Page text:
A detailed stability study of highly efficient polymer solar cells based on ITIC derivatives
Elena Barulina a b, Pavlo Perkhun a, Wolfgang Köntges c, Martin Pfannmöller c, Sadok Ben Dkhil b, Jean-Jacques Simon d, Olivier Margeat a, Christine Videlot-Ackermann a, Jörg Ackermann a
a Aix-Marseille Univ., UMR CNRS 7325, Centre Interdisciplinaire de Nanosciences de Marseille (CINaM), 13009 Marseille Cedex 09, France
b Dracula Technologies, 4 rue Georges Auric, 26000 Valence, France
c Centre for Advanced Materials (CAM), Heidelberg University, Heidelberg, Germany
d Aix-Marseille Univ., Univ. Toulon, UMR CNRS 7334, Institut Matériaux Microélectronique Nanoscience de Provence (IM2NP), Marseille, France
Proceedings of International Conference on Hybrid and Organic Photovoltaics (HOPV19)
Roma, Italy, 2019 May 12th - 15th
Organizers: Prashant Kamat, Filippo De Angelis and Aldo Di Carlo
Oral, Elena Barulina, presentation 115
DOI: https://doi.org/10.29363/nanoge.hopv.2019.115
Publication date: 11th February 2019

   Today, organic solar cells are alternative energy sources, which are now competitive for an introduction into a new generation photovoltaic market due to their high performance, processing on a large surface, flexibility and low price. There has been considerable research that allowed very recently to achieve certified power conversion efficiency over 17% in a tandem organic solar cells [1]. This tremendous increase for organic photovoltaics during the last two years was enabled by the development of novel non-fullerene acceptor (NFA) materials that outperform fullerene-based acceptors. However, the long-term stability of these new photovoltaic materials and the corresponding devices is a key factor to figure out the commercial viability and must be addressed in detail.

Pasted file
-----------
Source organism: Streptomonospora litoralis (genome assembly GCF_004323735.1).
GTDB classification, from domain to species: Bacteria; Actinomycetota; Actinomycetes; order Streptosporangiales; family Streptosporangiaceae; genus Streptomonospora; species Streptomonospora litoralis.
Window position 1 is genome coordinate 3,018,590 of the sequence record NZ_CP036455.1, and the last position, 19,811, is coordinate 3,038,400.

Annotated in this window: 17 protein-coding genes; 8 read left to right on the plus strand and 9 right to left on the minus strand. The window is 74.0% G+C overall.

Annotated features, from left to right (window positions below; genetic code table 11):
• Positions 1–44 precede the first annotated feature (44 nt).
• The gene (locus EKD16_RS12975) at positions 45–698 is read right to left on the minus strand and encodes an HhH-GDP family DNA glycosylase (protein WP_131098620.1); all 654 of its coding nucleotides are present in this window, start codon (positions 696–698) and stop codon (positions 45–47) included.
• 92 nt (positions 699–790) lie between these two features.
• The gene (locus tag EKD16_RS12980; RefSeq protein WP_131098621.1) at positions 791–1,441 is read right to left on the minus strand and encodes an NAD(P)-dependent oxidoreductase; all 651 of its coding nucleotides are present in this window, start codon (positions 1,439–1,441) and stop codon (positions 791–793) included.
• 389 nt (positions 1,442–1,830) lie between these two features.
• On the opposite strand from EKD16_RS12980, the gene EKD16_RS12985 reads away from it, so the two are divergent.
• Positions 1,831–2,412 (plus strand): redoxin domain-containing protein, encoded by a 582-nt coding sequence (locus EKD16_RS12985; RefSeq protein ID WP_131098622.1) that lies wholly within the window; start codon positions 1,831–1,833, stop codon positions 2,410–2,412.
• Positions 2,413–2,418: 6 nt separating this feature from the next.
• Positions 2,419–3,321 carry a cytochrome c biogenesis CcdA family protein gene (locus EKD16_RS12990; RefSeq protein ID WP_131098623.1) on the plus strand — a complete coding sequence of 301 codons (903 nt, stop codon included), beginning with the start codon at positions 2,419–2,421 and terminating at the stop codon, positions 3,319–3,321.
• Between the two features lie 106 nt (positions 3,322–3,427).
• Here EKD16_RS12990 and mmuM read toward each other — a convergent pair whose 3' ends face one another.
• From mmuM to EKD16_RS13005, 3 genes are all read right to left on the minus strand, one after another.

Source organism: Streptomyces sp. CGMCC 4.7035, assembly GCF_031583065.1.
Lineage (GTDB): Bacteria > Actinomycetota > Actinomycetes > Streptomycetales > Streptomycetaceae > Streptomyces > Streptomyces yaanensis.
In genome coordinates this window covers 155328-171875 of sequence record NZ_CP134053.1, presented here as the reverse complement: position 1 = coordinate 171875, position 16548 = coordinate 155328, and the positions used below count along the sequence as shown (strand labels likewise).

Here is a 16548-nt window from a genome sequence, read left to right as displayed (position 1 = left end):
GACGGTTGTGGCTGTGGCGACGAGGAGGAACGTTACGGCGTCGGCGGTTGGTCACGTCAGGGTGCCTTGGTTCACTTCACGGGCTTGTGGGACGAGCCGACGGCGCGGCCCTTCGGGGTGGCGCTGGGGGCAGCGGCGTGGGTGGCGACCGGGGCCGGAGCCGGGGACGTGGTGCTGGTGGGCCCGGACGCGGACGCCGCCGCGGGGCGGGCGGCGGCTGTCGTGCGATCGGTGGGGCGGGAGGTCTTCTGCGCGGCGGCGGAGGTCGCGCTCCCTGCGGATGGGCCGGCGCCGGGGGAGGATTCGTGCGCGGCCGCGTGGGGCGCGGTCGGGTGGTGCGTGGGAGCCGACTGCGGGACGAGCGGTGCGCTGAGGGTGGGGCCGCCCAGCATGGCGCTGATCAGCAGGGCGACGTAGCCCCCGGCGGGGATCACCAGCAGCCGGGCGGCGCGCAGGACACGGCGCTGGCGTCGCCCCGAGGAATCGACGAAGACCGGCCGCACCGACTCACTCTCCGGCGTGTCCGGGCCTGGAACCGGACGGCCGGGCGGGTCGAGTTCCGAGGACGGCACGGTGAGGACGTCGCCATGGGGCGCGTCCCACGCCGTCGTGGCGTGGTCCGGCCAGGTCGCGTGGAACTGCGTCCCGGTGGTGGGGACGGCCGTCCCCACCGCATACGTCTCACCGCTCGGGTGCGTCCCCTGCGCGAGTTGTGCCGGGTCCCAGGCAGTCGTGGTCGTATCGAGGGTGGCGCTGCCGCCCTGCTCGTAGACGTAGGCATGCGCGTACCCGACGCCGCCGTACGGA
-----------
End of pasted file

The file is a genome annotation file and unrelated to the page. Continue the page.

While some works on new NFAs mentioned improved stability of NFA based solar cells under specific conditions (storage in air or under LED light soaking), the work of Brabec and coll. [2] has very recently provided a study dedicated to one of the most important new NFA family, namely the ITIC derivatives (ITIC, ITIC-4F, ITIC-M, ITIC-DM, ITIC-Th) indicating the fluorinated acceptor are most stable. However, the stability of the solar cells was only studied under LED light, while standard tests such as ISOS-D-2 High-temperature storage as well as ISOS-L-1 (Laboratory weathering under continuous illumination at AM 1.5) [3] were missing.

   Previously, we investigated the stability of solar cells based on PTB7 and fullerene derivatives depending on interfacial layers [4], [5] and thermal treatments. The aim of this work is to study in detail the stability of high efficiency organic solar cells using different ITIC derivatives by applying the three standard tests and compare the degradation processes of NFA based solar cells under illumination at AM 1.5 and LED.  Furthermore, in order to compare the NFA to fullerene acceptors, we developed a PCE10:PC70BM blend system that is fully stable [6] under ISOS-L-1 conditions. This demonstrates the stability of our device structure including interfacial layers and allows to evaluate the NFA related degradation processes in the corresponding solar cells. The stabilized PCE-10:PC70BM solar cells are compared to PCE-12:ITIC, PBDBT-F:ITIC-4F, Furthermore, detailed characterizations of the device degradation in relation to the morphology will be discussed using atomic force microscopy and spectral imaging analyses from analytical scanning transmission electron microscopy. Whilst PCE-10:PC70BM solar cells are found to be stable with an efficiency of 7%, we show that both ITIC:PCE-12 and ITIC-4F:PBDBT-F solar cells with performances of 10% and 11%, respectively, degrade very fast under simulated AM 1.5 illumination. LED light clearly reduced device degradation. We also discuss thermal treatment techniques aiming to improve the stability of ITIC based solar cells by improving the crystallinity of the polymer blend.

Figure 1 The stability of encapsulated device under continuous illumination at 1.5 AM lamp in an air

The research is supported by CIFRE Agreement 2017/0529 between Dracula Technologies and CINaM.

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